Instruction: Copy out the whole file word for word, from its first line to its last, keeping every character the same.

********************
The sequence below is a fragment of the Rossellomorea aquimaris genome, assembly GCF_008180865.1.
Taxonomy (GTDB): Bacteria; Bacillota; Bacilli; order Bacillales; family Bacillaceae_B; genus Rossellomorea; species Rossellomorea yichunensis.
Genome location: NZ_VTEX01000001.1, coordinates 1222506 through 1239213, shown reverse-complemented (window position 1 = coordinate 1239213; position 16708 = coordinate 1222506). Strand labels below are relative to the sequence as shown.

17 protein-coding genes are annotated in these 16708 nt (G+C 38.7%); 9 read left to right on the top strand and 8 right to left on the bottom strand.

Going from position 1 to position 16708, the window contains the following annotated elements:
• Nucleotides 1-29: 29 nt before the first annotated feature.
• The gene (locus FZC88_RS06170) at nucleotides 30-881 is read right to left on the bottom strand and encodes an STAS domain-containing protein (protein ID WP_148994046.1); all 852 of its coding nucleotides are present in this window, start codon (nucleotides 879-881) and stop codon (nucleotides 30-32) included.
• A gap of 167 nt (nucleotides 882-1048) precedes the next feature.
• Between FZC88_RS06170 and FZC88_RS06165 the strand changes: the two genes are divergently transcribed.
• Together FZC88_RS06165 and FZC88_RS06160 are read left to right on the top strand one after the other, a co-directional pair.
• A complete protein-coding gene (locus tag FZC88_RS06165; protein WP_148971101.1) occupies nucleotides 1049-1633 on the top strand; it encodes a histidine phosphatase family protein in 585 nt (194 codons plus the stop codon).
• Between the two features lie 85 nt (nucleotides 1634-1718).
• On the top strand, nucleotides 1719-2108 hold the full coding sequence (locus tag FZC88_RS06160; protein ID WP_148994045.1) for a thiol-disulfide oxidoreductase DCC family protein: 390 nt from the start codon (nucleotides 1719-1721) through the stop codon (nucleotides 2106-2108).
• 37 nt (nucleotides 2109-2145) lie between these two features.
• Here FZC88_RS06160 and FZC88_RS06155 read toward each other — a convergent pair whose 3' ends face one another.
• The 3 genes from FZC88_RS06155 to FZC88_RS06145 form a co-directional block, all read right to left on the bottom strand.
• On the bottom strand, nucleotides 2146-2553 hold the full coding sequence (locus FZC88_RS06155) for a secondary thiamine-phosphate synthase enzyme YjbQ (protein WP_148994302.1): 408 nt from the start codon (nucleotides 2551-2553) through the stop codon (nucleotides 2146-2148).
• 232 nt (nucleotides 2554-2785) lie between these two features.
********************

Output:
The sequence below is a fragment of the Rossellomorea aquimaris genome, assembly GCF_008180865.1.
Taxonomy (GTDB): Bacteria; Bacillota; Bacilli; order Bacillales; family Bacillaceae_B; genus Rossellomorea; species Rossellomorea yichunensis.
Genome location: NZ_VTEX01000001.1, coordinates 1222506 through 1239213, shown reverse-complemented (window position 1 = coordinate 1239213; position 16708 = coordinate 1222506). Strand labels below are relative to the sequence as shown.

17 protein-coding genes are annotated in these 16708 nt (G+C 38.7%); 9 read left to right on the top strand and 8 right to left on the bottom strand.

Going from position 1 to position 16708, the window contains the following annotated elements:
• Nucleotides 1-29: 29 nt before the first annotated feature.
• The gene (locus FZC88_RS06170) at nucleotides 30-881 is read right to left on the bottom strand and encodes an STAS domain-containing protein (protein ID WP_148994046.1); all 852 of its coding nucleotides are present in this window, start codon (nucleotides 879-881) and stop codon (nucleotides 30-32) included.
• A gap of 167 nt (nucleotides 882-1048) precedes the next feature.
• Between FZC88_RS06170 and FZC88_RS06165 the strand changes: the two genes are divergently transcribed.
• Together FZC88_RS06165 and FZC88_RS06160 are read left to right on the top strand one after the other, a co-directional pair.
• A complete protein-coding gene (locus tag FZC88_RS06165; protein WP_148971101.1) occupies nucleotides 1049-1633 on the top strand; it encodes a histidine phosphatase family protein in 585 nt (194 codons plus the stop codon).
• Between the two features lie 85 nt (nucleotides 1634-1718).
• On the top strand, nucleotides 1719-2108 hold the full coding sequence (locus tag FZC88_RS06160; protein ID WP_148994045.1) for a thiol-disulfide oxidoreductase DCC family protein: 390 nt from the start codon (nucleotides 1719-1721) through the stop codon (nucleotides 2106-2108).
• 37 nt (nucleotides 2109-2145) lie between these two features.
• Here FZC88_RS06160 and FZC88_RS06155 read toward each other — a convergent pair whose 3' ends face one another.
• The 3 genes from FZC88_RS06155 to FZC88_RS06145 form a co-directional block, all read right to left on the bottom strand.
• On the bottom strand, nucleotides 2146-2553 hold the full coding sequence (locus FZC88_RS06155) for a secondary thiamine-phosphate synthase enzyme YjbQ (protein WP_148994302.1): 408 nt from the start codon (nucleotides 2551-2553) through the stop codon (nucleotides 2146-2148).
• 232 nt (nucleotides 2554-2785) lie between these two features.